"All right," began Javert, picking up his pen. "What are you here for?"
The man let out a sigh and muttered something under his breath.
"Beg pardon?" asked Javert. "You need to speak up."
The man spoke a little louder, but it still sounded like gibberish, almost like, "I sole a roaf of lead."
"What?" asked Javert again.
"I STOLE A LOAF OF BREAD! HAPPY NOW?!"
The outburst had knocked Javert back a bit, but he quickly collected himself and jotted down the crime. Oh boy, he thought half-sarcastically, this IS going to be interesting. "Thank you," he answered flatly. "Now I need your name."
The question almost seemed to bring the prisoner out of his mellow, reluctantly-responsive state. "My whole name?"
"If you wouldn't mind," Javert replied dryly.
"Do you have a pencil?"
Javert gave him a questioning glance. "Just tell me your name."
"But I need a pencil," insisted the prisoner.
Rolling his eyes, Javert opened a drawer and took out a stub of a pencil and placed it on the desk. "Here you are."
"Good." The prisoner picked up the pencil with his large fingers. "Ready?"
"Yes," answered the guard, growing more vexed by the minute.
"All right. My name is Jean—" he dropped the pencil on the desk, "—Valjean."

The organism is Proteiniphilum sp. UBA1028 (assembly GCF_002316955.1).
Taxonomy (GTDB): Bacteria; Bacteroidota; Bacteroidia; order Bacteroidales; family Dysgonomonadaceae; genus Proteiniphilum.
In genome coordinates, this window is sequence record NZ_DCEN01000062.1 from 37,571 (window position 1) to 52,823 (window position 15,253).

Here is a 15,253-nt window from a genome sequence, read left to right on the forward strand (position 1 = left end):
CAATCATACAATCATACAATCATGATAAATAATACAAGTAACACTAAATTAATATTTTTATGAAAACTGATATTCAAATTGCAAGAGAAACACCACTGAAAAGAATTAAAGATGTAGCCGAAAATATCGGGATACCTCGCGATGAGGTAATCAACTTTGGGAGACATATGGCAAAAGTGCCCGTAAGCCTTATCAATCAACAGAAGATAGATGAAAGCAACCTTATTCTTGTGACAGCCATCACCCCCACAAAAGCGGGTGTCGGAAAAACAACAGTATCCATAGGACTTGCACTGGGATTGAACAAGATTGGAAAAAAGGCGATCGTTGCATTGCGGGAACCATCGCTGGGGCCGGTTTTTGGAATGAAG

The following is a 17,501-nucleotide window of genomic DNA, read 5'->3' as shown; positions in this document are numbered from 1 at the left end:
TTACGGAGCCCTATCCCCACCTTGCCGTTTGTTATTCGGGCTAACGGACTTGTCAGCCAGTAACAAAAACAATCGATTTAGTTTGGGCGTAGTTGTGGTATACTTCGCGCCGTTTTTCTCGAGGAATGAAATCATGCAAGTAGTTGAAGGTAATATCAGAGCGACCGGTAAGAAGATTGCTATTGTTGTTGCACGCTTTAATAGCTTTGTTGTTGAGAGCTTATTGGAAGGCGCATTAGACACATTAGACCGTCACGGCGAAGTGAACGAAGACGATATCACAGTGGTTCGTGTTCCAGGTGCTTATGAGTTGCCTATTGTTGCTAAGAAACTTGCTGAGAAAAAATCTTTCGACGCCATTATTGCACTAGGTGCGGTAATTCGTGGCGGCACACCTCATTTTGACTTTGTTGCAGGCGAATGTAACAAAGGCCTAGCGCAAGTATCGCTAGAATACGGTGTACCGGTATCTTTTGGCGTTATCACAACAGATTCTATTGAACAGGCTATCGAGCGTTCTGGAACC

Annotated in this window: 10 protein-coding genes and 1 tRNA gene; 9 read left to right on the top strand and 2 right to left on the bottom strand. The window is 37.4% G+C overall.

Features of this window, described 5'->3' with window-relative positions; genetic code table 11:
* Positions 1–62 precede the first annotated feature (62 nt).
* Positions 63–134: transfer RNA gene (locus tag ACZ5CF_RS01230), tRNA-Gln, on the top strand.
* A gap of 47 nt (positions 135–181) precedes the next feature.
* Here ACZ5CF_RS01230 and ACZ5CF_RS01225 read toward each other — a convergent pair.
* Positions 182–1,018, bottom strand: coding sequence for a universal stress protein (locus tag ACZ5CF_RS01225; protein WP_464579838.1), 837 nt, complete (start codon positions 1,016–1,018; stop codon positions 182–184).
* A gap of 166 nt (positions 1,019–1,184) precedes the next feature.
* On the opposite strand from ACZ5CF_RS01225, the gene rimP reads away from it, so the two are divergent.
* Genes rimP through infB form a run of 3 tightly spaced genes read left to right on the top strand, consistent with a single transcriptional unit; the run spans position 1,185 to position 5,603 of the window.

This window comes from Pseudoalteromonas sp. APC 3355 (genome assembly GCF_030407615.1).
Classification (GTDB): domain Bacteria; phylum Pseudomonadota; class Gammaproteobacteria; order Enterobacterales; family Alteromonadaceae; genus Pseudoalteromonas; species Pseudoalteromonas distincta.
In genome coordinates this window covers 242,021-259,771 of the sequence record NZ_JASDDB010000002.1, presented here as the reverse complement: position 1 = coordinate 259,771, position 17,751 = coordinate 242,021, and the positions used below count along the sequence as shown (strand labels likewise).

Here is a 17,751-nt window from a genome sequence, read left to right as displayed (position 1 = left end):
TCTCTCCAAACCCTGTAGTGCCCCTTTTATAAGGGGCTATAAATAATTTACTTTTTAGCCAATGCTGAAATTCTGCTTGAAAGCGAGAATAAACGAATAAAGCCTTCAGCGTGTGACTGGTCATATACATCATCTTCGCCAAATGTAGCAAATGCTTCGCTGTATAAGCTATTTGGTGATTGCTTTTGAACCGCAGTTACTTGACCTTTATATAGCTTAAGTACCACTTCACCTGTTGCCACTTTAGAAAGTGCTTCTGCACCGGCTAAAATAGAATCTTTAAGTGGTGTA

Javert got as far as writing the first name when his gazed shifted to the pencil, and then to the prisoner. It was several moments before he spoke. "Come again?"
The prisoner picked up the pencil again. "My name is Jean (pencil drop) Valjean."
It took another minute for this incident to register in Javert's brain. "You mean . . . your middle name is—?" and he picked up the pencil and dropped it on the desk again.
"Yes, of course," replied Valjean, as if it were the most normal thing in the world.
Javert arched an eyebrow again. "What kind of a name is that?"
Valjean looked offended. "It's my name."
Javert picked up the pencil again. "A bit unusual, isn't it, Jean (pencil drop) Valjean?"
The prisoner (whose last name we now know is Valjean) pinched the bridge of his nose in aggravation. "If I had a franc every time somebody said that to me, I probably wouldn't have been stealing bread."
"So," said Javert, "how do you spell (pencil drop), Jean (pencil drop) Valjean?"
"It's as it sounds."
Now this was really getting annoying. Trying to keep his cool, Javert asked, "Would you mind spelling it?"
Valjean whined and scowled like a little boy who was just told to go clean his room. "Do I have to?"
"Look, just to save time—"
"All right, all right. It's N-I-P-P-L-hyphen-E."